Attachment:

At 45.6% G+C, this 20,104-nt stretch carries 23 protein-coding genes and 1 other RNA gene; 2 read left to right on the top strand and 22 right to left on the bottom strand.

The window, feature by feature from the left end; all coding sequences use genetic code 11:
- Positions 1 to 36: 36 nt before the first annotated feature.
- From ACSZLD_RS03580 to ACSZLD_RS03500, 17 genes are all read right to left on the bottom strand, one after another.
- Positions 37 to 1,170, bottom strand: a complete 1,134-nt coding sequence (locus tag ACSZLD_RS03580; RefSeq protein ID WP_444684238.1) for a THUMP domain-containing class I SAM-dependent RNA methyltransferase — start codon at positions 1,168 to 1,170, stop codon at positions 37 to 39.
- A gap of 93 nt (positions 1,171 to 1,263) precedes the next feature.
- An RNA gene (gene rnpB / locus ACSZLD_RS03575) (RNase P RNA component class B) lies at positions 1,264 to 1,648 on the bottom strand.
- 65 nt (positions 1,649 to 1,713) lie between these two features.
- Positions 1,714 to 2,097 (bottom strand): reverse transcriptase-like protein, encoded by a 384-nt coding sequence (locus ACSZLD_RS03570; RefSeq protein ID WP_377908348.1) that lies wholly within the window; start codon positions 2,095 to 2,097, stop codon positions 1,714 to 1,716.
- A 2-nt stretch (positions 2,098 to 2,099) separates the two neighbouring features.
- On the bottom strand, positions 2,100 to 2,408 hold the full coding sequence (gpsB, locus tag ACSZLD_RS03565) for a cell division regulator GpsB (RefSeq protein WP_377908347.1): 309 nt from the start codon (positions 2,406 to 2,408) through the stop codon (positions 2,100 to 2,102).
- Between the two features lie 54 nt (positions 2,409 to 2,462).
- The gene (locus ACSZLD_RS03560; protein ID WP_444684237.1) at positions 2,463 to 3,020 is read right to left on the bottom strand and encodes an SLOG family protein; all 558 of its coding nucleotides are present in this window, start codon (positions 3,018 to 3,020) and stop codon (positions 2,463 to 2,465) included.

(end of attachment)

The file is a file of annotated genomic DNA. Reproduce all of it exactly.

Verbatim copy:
At 45.6% G+C, this 20,104-nt stretch carries 23 protein-coding genes and 1 other RNA gene; 2 read left to right on the top strand and 22 right to left on the bottom strand.

The window, feature by feature from the left end; all coding sequences use genetic code 11:
- Positions 1 to 36: 36 nt before the first annotated feature.
- From ACSZLD_RS03580 to ACSZLD_RS03500, 17 genes are all read right to left on the bottom strand, one after another.
- Positions 37 to 1,170, bottom strand: a complete 1,134-nt coding sequence (locus tag ACSZLD_RS03580; RefSeq protein ID WP_444684238.1) for a THUMP domain-containing class I SAM-dependent RNA methyltransferase — start codon at positions 1,168 to 1,170, stop codon at positions 37 to 39.
- A gap of 93 nt (positions 1,171 to 1,263) precedes the next feature.
- An RNA gene (gene rnpB / locus ACSZLD_RS03575) (RNase P RNA component class B) lies at positions 1,264 to 1,648 on the bottom strand.
- 65 nt (positions 1,649 to 1,713) lie between these two features.
- Positions 1,714 to 2,097 (bottom strand): reverse transcriptase-like protein, encoded by a 384-nt coding sequence (locus ACSZLD_RS03570; RefSeq protein ID WP_377908348.1) that lies wholly within the window; start codon positions 2,095 to 2,097, stop codon positions 1,714 to 1,716.
- A 2-nt stretch (positions 2,098 to 2,099) separates the two neighbouring features.
- On the bottom strand, positions 2,100 to 2,408 hold the full coding sequence (gpsB, locus tag ACSZLD_RS03565) for a cell division regulator GpsB (RefSeq protein WP_377908347.1): 309 nt from the start codon (positions 2,406 to 2,408) through the stop codon (positions 2,100 to 2,102).
- Between the two features lie 54 nt (positions 2,409 to 2,462).
- The gene (locus ACSZLD_RS03560; protein ID WP_444684237.1) at positions 2,463 to 3,020 is read right to left on the bottom strand and encodes an SLOG family protein; all 558 of its coding nucleotides are present in this window, start codon (positions 3,018 to 3,020) and stop codon (positions 2,463 to 2,465) included.